5. Bill Van Pelt, AZGFD and JAGCT member. Van Pelt had been approached by 3 people in the weeks before Macho B’s capture inquiring about permits for a jaguar capture. He was told by fellow employee, Thompson, “that snaring was occurring in the area and an animal (jaguar) could be caught as early as that weekend “(First weekend in Feb.). He had been forwarded the email chain regarding McCain and Smith seeking drug and dosage advice for a jaguar capture, and was a recipient of the email notifications regarding Macho B’s latest detections including the photos and tracks from Jan.&Feb. 2009. He, too, was aware of the risks of snaring a jaguar as a member of the risk assessment committee that Childs chaired for JAGCT in 2005.
6. Ron Thompson, AZGFD. McCain regarded Thompson as his “boss” on the snaring project and sought his advice repeatedly with regard to snaring in Macho B’s territory. Thompson was aware of the latest detections of Macho B in the snaring area, including his tracks on the trap line. Thompson assured McCain that AZGFD had the proper permits if a jaguar was captured and provided Smith a copy of AZGFD’s Section 6 permit (authorizing an inadvertent capture of a jaguar). Thomspon did alert Van Pelt and Chasa O’Brien about the possibility of Macho B being captured through the lion/bear study. But, he did not discourage McCain or Smith from snaring in Macho B’s territory or encourage them to speak to their actual “boss” on the snaring project, Kirby Bristow, with regard to Macho B’s detections in the vicinity of the snares.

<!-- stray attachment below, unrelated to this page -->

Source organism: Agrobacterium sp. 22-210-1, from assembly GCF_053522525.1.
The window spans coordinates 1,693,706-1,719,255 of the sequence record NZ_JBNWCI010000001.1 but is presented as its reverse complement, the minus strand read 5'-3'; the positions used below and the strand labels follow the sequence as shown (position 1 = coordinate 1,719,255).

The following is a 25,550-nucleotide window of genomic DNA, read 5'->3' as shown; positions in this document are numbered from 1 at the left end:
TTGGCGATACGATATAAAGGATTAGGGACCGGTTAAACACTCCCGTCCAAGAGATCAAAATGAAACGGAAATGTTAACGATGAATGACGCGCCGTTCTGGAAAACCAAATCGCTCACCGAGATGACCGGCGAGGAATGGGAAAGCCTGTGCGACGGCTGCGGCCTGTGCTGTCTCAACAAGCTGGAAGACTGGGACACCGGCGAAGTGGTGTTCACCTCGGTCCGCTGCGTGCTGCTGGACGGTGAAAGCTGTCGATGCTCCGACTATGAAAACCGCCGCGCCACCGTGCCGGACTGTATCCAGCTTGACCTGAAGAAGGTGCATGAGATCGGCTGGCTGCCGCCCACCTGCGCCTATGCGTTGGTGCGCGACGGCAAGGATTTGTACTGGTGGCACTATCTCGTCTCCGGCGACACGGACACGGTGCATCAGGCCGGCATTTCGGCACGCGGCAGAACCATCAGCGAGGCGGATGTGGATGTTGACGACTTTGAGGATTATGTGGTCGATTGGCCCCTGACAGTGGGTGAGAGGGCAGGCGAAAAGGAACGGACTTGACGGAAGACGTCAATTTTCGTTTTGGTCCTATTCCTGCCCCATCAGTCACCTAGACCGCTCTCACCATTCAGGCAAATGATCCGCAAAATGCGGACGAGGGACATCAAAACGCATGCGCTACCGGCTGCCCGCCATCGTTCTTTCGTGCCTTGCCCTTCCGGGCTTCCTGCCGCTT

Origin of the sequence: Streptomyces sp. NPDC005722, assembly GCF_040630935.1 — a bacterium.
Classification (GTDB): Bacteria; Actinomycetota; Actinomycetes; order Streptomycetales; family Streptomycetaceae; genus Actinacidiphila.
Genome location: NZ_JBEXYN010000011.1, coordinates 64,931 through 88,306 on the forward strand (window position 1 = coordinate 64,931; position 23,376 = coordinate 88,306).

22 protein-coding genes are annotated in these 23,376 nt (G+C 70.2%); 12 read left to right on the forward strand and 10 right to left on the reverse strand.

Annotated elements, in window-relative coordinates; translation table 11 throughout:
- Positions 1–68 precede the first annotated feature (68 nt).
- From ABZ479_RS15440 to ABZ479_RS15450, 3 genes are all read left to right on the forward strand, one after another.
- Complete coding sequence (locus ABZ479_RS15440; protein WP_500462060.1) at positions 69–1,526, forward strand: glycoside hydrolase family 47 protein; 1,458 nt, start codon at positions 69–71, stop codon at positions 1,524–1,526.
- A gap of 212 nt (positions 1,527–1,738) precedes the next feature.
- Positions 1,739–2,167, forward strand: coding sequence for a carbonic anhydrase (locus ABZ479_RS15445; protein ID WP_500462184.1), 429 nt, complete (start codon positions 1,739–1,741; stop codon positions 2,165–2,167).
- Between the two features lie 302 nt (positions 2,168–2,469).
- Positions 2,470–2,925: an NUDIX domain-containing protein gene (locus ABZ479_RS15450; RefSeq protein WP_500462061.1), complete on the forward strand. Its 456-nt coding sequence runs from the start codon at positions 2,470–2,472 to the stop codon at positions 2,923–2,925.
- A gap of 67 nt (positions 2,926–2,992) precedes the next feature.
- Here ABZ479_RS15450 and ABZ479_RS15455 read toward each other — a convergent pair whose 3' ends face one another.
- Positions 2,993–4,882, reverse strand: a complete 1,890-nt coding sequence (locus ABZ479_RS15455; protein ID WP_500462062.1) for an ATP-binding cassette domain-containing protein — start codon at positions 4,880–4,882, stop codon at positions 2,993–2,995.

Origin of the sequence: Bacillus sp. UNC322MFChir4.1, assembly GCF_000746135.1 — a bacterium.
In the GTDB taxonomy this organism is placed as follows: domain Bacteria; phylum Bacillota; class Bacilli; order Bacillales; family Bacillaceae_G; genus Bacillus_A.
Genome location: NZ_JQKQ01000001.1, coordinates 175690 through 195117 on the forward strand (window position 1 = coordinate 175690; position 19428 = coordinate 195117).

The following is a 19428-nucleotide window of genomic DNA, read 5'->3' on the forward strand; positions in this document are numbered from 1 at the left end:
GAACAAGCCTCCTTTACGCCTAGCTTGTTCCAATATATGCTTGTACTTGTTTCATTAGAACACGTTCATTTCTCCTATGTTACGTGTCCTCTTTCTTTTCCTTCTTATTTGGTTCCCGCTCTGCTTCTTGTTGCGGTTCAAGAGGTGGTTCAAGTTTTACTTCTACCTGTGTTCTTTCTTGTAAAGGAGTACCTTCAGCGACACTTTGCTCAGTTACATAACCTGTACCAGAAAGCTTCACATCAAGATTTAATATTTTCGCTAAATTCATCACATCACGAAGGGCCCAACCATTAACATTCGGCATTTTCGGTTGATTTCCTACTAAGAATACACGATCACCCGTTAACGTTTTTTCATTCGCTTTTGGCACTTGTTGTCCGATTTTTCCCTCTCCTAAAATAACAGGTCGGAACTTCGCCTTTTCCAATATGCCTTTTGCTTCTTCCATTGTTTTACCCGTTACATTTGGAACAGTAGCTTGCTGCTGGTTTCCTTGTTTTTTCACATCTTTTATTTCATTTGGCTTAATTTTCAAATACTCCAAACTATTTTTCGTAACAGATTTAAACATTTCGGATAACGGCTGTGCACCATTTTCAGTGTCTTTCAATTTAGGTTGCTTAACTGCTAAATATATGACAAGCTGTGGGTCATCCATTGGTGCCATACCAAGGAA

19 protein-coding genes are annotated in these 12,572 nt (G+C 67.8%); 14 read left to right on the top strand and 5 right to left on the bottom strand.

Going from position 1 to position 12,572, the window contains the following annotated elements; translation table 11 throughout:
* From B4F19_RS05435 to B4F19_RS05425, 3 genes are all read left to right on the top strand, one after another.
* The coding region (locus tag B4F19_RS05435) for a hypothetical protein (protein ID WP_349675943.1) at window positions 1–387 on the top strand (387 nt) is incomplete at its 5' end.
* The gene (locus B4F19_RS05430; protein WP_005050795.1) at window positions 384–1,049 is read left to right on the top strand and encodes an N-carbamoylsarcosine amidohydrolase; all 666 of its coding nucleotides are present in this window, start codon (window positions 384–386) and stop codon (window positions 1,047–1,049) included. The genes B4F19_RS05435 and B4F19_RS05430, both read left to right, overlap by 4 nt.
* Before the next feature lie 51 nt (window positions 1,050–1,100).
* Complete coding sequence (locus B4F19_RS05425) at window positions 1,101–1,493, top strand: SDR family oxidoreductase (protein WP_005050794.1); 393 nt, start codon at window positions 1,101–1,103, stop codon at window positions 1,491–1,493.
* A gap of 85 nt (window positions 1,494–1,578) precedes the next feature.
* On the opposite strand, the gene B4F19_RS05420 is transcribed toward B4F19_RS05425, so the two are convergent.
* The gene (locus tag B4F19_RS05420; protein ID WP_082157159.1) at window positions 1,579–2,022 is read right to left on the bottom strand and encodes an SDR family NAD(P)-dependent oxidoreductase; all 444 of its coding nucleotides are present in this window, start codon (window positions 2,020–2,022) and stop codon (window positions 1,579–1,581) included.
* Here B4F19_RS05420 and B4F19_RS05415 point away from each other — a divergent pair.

7. Chasa O’Brien, AZGFD and lead biologist for snaring project. Thompson had told her on several occasions, ” You know, you could incidentally capture a jaguar on this study.” Dr. Aguilar had also forwarded her the email chain from the beginning of Feb. 2009 regarding McCain and Smith seeking drug and dosage advice for a jaguar capture. She was responsible for completing the Environmental Assessment Checklist for the snaring project but never did. Even when Bristow had sought advice about completing an EAC for the snaring project in January 2009, O’Brien did not bring the possibility of capturing a jaguar during the snaring project to the attention of the Habitat Branch whom oversees the EAC process.
8. Kirby Bristow, AZGFD and field supervisor for snaring project. Bristow had been aware from the start about the possibility of capturing a jaguar during the course of the lion/bear study. Yet, he did not give his field team guidance about what to do and whom to notify if there was evidence of a jaguar in the snaring area. As he said, “He does not recall, specifically, telling field team to advise him if they discovered evidence of a jaguar in the study area. Nor did he specifically advise anyone to avoid catching a jaguar at all costs.”
This is what jaguar conservation looks like in Arizona and the United States. Is the negligence demonstrated by the individuals whom were professionally and legally responsible for jaguar conservation indicative of state and federal attitudes towards the conservation of all endangered species?